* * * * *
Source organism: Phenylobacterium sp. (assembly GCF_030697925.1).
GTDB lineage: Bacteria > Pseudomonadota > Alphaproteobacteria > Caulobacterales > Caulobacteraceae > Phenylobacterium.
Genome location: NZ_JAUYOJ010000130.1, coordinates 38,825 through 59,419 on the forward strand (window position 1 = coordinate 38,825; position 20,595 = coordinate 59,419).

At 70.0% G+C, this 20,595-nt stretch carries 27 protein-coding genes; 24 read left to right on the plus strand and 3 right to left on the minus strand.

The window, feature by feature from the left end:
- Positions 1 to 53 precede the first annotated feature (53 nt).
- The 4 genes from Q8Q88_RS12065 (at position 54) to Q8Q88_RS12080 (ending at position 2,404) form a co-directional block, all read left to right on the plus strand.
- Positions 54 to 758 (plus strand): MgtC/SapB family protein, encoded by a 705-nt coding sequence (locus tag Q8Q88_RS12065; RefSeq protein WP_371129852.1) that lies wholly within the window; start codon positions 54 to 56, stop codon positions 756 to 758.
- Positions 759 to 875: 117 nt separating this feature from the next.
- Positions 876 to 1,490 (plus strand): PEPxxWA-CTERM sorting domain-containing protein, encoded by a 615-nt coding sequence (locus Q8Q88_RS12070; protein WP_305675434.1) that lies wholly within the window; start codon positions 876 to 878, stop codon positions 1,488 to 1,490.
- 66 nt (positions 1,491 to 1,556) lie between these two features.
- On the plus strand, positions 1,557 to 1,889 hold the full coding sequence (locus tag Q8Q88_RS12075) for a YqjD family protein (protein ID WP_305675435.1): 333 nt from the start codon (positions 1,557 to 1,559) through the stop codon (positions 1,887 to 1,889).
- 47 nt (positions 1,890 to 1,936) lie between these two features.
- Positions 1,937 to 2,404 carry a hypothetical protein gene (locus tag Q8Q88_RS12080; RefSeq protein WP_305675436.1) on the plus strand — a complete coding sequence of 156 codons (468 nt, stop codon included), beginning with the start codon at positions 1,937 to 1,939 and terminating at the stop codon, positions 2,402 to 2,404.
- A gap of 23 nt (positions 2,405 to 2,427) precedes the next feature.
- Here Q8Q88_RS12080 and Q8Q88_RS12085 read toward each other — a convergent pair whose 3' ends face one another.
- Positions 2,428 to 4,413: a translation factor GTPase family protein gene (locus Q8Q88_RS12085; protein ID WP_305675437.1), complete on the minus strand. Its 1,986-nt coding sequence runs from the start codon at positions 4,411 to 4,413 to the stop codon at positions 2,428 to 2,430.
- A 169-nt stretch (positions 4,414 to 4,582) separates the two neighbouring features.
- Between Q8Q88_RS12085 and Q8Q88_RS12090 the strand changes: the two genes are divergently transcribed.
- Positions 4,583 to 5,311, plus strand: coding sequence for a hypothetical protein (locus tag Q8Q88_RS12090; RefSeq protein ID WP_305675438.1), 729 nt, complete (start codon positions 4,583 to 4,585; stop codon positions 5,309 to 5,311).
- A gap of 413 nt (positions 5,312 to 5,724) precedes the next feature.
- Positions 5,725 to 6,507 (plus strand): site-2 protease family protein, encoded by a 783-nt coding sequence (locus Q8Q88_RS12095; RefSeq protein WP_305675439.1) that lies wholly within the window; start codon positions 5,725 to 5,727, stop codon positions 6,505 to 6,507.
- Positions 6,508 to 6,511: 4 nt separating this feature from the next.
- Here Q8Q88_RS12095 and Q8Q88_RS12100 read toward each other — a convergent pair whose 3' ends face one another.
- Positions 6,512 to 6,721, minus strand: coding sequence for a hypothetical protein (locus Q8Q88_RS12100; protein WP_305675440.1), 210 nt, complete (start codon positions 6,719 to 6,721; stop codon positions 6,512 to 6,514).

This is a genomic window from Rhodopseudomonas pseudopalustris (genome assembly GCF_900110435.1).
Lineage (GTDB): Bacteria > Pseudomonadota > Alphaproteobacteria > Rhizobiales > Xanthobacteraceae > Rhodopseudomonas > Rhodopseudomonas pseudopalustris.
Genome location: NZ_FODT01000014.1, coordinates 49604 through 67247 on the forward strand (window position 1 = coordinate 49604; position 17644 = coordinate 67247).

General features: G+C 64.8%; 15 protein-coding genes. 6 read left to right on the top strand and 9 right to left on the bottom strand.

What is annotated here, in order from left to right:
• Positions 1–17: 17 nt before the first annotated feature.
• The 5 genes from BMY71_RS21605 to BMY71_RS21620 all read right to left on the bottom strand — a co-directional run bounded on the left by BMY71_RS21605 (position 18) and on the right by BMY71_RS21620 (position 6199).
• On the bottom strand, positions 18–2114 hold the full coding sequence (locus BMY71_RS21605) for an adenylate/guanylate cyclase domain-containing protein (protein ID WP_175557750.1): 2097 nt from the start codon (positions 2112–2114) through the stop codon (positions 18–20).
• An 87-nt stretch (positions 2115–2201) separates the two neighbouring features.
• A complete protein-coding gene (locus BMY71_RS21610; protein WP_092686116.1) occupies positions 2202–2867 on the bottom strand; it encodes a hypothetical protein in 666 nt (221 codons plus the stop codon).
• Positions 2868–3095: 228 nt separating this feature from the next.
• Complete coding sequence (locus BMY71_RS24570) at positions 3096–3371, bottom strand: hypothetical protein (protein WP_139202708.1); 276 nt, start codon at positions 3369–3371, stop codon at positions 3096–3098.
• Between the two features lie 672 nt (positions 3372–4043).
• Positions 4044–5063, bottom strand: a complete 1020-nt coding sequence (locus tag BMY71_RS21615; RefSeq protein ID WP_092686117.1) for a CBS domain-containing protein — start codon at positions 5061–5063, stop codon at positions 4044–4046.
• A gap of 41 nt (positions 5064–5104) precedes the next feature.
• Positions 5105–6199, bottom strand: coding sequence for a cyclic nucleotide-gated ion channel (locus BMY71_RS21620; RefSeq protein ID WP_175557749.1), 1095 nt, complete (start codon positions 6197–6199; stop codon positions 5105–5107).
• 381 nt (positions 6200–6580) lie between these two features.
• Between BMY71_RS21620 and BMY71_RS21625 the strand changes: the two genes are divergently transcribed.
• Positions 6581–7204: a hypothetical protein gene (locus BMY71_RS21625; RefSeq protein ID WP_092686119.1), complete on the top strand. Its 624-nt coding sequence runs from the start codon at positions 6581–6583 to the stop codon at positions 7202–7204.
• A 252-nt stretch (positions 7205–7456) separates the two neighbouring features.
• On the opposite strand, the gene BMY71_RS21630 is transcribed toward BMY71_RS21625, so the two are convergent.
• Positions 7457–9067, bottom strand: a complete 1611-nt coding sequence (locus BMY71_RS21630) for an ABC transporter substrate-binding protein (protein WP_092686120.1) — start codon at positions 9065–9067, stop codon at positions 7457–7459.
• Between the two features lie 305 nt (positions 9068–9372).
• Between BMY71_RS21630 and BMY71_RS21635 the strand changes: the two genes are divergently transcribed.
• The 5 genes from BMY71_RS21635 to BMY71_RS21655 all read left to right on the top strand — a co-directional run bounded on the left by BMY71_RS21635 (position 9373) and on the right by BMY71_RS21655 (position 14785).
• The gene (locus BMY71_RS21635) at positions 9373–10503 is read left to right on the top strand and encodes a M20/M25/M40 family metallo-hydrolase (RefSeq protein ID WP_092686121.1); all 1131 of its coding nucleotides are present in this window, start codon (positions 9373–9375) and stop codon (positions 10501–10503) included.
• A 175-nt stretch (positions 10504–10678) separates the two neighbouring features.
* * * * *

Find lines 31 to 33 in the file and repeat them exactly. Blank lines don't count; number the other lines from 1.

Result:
• Positions 1–17: 17 nt before the first annotated feature.
• The 5 genes from BMY71_RS21605 to BMY71_RS21620 all read right to left on the bottom strand — a co-directional run bounded on the left by BMY71_RS21605 (position 18) and on the right by BMY71_RS21620 (position 6199).
• On the bottom strand, positions 18–2114 hold the full coding sequence (locus BMY71_RS21605) for an adenylate/guanylate cyclase domain-containing protein (protein ID WP_175557750.1): 2097 nt from the start codon (positions 2112–2114) through the stop codon (positions 18–20).